- San Salvador de la Punta Fortress, In the shore opposite to the Castle of El Morro, at the beginning of the curve of El Malecon, there rises the fortress of San Salvador de la Punta, of minor architectural dimensions. It was constructed in 1590, and in 1629 the Chapter of Havana decided, to defend better the port, to join her in the night with the El Morro by using a thick chain that prevented the entry of enemy ships.
- Castillo de la Real Fuerza, The fortress or (lit.) Castle of the Royal Army is another big monument that closes the Plaza de las Armas. It was the first big fortification of the city, initiated in 1558 on the ruins of an ancient fortress. In the same year, the Crown sent to Cuba the engineer Bartolomé Sanchez, supervised by 14 official and main stonemasons in order to reconstruct the castle, which had been set fire and destroyed by the French corsair Jacques de Sores.
- Catedral de San Cristóbal, the most prominent building on the Plaza de la Catedral. The Cathedral was raised on the chapel after 1748 by order of the bishop from Salamanca, Jose Felipe de Trespalacios. It is one of the most beautiful and sober churches of the American baroque.
- National Capitol, styled after the Panthéon (Paris), looking similar to the U.S. Capitol.
- Galician Center, Central Park, The Galician Center, of neobarroque style was established as a social club of the Galician emigrants between 1907 and 1914. Built on the Theater Tacon (nowadays Great Theater of Havana), it was open during the Carnival of 1838 with five masked dances.
- Plaza de Armas – the main touristic square. The origin of its name is military, since from the end of the 16th century the ceremonies and the military events took place here.
- Gran Teatro de la Havana, the Great Theater of Havana is famous, particularly for the acclaimed National Ballet of Cuba and its founder Alicia Alonso. It sometimes performs the National Opera. The theater is also known as concert hall, Garcia Lorca, the biggest in Cuba.
- The Museum of the Revolution, located in the former Presidential Palace, with the boat Granma on display in front of the museum.
- San Francisco de la Habana Basilica, Habana Vieja, The set of church and convent of San Francisco de Asis, byline of the year 1608, and it was reconstructed in 1737.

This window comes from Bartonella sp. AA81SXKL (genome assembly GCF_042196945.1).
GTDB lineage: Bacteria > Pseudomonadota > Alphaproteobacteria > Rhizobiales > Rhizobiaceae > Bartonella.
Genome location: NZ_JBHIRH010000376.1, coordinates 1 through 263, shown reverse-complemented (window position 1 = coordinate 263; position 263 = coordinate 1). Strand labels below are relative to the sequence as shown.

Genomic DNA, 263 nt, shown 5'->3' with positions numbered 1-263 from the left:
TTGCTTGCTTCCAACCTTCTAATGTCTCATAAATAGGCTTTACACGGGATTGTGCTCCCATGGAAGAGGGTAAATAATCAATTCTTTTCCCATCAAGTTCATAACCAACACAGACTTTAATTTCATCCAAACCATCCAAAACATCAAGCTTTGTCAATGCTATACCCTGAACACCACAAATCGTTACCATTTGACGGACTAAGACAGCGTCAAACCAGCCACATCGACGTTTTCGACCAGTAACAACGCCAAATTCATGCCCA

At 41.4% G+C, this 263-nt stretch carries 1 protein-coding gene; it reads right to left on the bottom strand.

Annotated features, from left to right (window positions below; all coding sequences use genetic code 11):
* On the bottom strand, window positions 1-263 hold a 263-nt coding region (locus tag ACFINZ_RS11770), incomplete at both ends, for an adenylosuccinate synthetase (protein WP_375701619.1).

In 2008, Hurricane Ike destroyed many structures in Old Havana, overturning years of conservation work directed at the iconic antiquated buildings of the area. Not only did it damage historic buildings, but it forced many of Old Havana's residents to flee for safety. The threats that hurricanes pose adds to an already tenuous state for Old Havana's many historic buildings. Age, decay, and neglect combine with natural factors in a complex set of threats to the long-term preservation of this historic old town.
UNESCO Heritage site
Palacio de los Capitanes Generales, Havana, Cuba
Twin towns – sister cities
Old Havana is twinned with the following cities:
- Statoids (July 2003). "Municipios of Cuba". Retrieved 2007-10-06.
- Atenas.cu (2004). "2004 Population trends, by Province and Municipality" (in Spanish). Archived from the original on July 14, 2006. Retrieved October 6, 2007.
- Frank Herbst, Cuba – Handbuch für individuelles Reisen, Reise Know-How Verlag 2006
- Irving, Mark (September 10, 2008). "Hurricane Ike batters historic Old Havana". The Independent. UK.
- Sanchez, Ray (May 3, 2009). "Havana's Historic Architecture at Risk of Crumbling Into Dust". Sun-Sentinel.
- Habana Vieja Archived June 1, 2016, at the Wayback Machine. – UNESCO World Heritage List
- Towns twinned with Sintra Archived June 8, 2008, at the Wayback Machine.
|Wikimedia Commons has media related to Old Havana.|
- Links to sites with casa particular and travel info on Old Havana
- Hotels in Old Havana Travel and tourism
- Old Havana Restoring Hidden Treasured Murals by Vanessa Bauza, Sun Sentinel, April 11, 2004